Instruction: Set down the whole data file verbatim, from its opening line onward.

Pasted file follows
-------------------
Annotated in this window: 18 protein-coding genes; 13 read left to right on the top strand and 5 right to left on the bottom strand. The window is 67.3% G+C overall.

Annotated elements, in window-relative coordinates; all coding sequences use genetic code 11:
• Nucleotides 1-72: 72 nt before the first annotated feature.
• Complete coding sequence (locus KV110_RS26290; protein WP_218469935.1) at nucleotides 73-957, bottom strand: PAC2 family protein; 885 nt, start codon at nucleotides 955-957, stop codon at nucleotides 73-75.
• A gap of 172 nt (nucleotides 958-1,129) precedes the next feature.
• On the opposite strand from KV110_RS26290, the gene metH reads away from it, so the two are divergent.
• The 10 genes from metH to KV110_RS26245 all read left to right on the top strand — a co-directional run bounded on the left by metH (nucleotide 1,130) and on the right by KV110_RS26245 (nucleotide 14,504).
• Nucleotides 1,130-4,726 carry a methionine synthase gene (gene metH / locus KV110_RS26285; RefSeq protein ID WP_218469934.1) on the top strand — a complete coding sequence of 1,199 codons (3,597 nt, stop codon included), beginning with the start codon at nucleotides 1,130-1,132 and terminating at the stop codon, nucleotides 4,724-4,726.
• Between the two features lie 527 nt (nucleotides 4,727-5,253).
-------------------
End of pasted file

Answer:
Annotated in this window: 18 protein-coding genes; 13 read left to right on the top strand and 5 right to left on the bottom strand. The window is 67.3% G+C overall.

Annotated elements, in window-relative coordinates; all coding sequences use genetic code 11:
• Nucleotides 1-72: 72 nt before the first annotated feature.
• Complete coding sequence (locus KV110_RS26290; protein WP_218469935.1) at nucleotides 73-957, bottom strand: PAC2 family protein; 885 nt, start codon at nucleotides 955-957, stop codon at nucleotides 73-75.
• A gap of 172 nt (nucleotides 958-1,129) precedes the next feature.
• On the opposite strand from KV110_RS26290, the gene metH reads away from it, so the two are divergent.
• The 10 genes from metH to KV110_RS26245 all read left to right on the top strand — a co-directional run bounded on the left by metH (nucleotide 1,130) and on the right by KV110_RS26245 (nucleotide 14,504).
• Nucleotides 1,130-4,726 carry a methionine synthase gene (gene metH / locus KV110_RS26285; RefSeq protein ID WP_218469934.1) on the top strand — a complete coding sequence of 1,199 codons (3,597 nt, stop codon included), beginning with the start codon at nucleotides 1,130-1,132 and terminating at the stop codon, nucleotides 4,724-4,726.
• Between the two features lie 527 nt (nucleotides 4,727-5,253).